Archerd Shell Collection > Shell Classes > Bivalvia > Pectinidae

Family: Pectinidae (Scallops)

This large and diverse group of bivalves has a single, fused adductor muscle, and a hinge bearing a socket-like arrangement. The foot is greatly reduced and no siphons have developed along the mantle edge. All scallops possess well developed but tiny eyes set along the edge of the fleshy mantle (See link at right, below; Giant Rock Scallop). Scallops respond instantly to changes in light intensity or nearby moving objects. 
Some species of scallops are renowned for their ability to swim. A scallop swims by clapping its valves to ingest water. When the valves close, it then propels water at great force near the hinge, by means of the velum. The velum is a curtain-like fold of the mantle that is used to direct the flow of expelled water around the hinge, much like a pair of movable jets, or lips. Normal swimming is in the direction of the valve opening, but the scallop can sharply change direction with its velum.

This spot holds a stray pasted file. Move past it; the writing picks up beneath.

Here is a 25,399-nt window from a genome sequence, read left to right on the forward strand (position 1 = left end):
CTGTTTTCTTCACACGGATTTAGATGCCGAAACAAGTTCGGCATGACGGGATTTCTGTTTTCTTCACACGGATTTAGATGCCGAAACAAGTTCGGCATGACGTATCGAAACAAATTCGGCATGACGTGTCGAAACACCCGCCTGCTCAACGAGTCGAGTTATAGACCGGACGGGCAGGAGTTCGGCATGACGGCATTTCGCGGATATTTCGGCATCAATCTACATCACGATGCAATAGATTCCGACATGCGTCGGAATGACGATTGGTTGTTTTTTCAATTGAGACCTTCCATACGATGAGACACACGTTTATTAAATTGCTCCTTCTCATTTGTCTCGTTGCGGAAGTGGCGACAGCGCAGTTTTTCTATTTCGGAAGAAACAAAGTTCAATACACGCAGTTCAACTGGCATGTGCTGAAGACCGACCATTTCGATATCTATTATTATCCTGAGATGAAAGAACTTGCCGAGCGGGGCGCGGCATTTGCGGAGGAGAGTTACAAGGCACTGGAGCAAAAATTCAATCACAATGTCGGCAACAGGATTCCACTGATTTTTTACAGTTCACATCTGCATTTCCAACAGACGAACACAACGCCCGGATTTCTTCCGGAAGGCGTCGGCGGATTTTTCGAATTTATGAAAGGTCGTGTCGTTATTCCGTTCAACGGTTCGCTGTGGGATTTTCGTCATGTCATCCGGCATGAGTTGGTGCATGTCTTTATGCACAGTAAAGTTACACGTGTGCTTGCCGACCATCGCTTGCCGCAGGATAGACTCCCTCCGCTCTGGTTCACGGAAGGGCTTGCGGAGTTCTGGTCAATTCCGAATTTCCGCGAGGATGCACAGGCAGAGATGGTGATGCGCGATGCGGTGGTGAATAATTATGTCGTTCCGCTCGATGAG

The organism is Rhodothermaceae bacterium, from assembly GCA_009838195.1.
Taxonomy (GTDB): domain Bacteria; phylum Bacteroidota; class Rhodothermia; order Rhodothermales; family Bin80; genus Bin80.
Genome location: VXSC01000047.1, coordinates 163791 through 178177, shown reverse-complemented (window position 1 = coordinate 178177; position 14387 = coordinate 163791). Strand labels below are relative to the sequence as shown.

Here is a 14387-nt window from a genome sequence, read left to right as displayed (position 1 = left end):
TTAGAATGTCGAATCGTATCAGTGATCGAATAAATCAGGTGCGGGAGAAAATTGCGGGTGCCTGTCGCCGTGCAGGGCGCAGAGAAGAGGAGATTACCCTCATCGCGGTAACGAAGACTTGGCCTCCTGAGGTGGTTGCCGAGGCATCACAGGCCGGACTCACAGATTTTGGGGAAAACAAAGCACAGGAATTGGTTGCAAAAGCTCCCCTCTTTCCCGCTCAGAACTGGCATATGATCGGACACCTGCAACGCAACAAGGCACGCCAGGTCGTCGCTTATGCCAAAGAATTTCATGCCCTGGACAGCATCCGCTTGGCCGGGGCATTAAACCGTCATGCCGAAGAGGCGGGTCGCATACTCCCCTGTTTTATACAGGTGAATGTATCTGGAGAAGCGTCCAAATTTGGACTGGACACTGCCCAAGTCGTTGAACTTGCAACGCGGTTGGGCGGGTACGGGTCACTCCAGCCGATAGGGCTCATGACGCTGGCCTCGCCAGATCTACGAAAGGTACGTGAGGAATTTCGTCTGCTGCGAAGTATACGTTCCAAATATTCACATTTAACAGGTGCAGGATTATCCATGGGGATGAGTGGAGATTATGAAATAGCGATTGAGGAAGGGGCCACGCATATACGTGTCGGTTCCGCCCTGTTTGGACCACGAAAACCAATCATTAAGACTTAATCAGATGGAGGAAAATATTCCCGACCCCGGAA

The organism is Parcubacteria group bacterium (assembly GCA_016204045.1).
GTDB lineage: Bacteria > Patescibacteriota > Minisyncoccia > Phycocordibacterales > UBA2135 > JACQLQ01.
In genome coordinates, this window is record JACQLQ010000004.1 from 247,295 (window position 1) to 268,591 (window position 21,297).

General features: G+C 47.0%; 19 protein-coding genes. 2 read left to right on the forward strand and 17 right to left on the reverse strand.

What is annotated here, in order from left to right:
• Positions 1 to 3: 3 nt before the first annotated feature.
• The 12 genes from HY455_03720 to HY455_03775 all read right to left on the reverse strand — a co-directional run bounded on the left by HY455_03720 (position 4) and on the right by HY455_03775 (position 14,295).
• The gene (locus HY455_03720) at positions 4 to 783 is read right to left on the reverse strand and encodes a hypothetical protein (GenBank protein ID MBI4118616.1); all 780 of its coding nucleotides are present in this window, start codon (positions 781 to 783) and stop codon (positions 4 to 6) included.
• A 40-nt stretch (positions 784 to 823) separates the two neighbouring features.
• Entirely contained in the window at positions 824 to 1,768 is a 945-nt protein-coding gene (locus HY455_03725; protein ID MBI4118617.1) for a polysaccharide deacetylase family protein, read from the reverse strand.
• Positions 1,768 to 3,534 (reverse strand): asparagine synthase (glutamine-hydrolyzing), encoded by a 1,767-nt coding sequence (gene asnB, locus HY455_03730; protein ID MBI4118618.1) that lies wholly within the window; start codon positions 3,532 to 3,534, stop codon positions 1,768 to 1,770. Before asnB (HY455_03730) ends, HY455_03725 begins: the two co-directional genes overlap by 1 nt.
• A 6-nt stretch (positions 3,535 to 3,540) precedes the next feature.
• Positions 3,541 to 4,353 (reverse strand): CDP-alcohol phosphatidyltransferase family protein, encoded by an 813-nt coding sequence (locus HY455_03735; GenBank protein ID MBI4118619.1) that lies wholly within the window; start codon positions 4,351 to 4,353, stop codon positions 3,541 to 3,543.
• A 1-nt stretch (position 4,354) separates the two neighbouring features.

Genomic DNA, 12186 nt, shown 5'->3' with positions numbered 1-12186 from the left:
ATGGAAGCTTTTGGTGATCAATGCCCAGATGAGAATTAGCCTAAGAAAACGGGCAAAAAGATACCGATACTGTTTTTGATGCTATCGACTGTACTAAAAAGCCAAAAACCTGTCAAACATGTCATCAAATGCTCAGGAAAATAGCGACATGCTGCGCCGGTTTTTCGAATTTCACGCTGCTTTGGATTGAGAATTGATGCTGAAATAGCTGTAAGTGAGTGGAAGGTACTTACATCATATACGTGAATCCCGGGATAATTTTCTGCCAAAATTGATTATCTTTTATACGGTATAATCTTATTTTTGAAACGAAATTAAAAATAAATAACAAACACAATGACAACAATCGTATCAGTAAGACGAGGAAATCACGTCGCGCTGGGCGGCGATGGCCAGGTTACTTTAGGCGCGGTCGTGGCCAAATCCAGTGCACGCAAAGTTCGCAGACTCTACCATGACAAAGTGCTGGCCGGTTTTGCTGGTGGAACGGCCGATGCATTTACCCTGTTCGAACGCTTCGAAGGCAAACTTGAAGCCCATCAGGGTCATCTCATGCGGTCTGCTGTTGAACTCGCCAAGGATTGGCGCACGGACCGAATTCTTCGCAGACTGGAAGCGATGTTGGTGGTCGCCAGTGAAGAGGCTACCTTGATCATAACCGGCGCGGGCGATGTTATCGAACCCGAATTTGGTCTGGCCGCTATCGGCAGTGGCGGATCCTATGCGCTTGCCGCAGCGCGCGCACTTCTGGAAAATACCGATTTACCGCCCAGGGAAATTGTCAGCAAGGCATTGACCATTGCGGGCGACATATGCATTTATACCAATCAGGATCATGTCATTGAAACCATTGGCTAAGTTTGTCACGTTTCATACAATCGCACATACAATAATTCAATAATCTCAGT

Species in the genus Chlamys are sedentary and live attached by a byssus under rocks in intertidal areas. Scallops are found in all seas, from shallow water to great depths.
Class: Bivalvia
Subclass: Heterodonta
Order: Pterioida
Superfamily: Pectinacea
Family: Pectinidae
Major Genera
  • Genus: Aequipecten
  • Genus: Amusium
  • Genus: Argopecten
  • Genus: Chlamys
  • Genus: Cyclopecten
  • Genus: Cryptopecten
  • Genus: Delectopecten
  • Genus: Hinnites
  • Genus: Leptopecten
  • Genus: Lyropecten
  • Genus: Patinopecten
  • Genus: Pecten
  • Genus: Placopecten
  • Genus: Propeamussium
  • Genus: Pseudamussium
Amusium japonicum
Amusium japonicum (Gmelin, 1791)
Japanese Moon Scallop
(8.5 cm, Japan, 1960)

Swiftopecten swiftii
Swiftopecten swiftii (Bernardi, 1858)
Swift's Scallop




Scallop Photo


Hinnites giganteus
Giant Rock Scallop


Archerd Shell Collection > Shell Classes > Bivalves > Scallops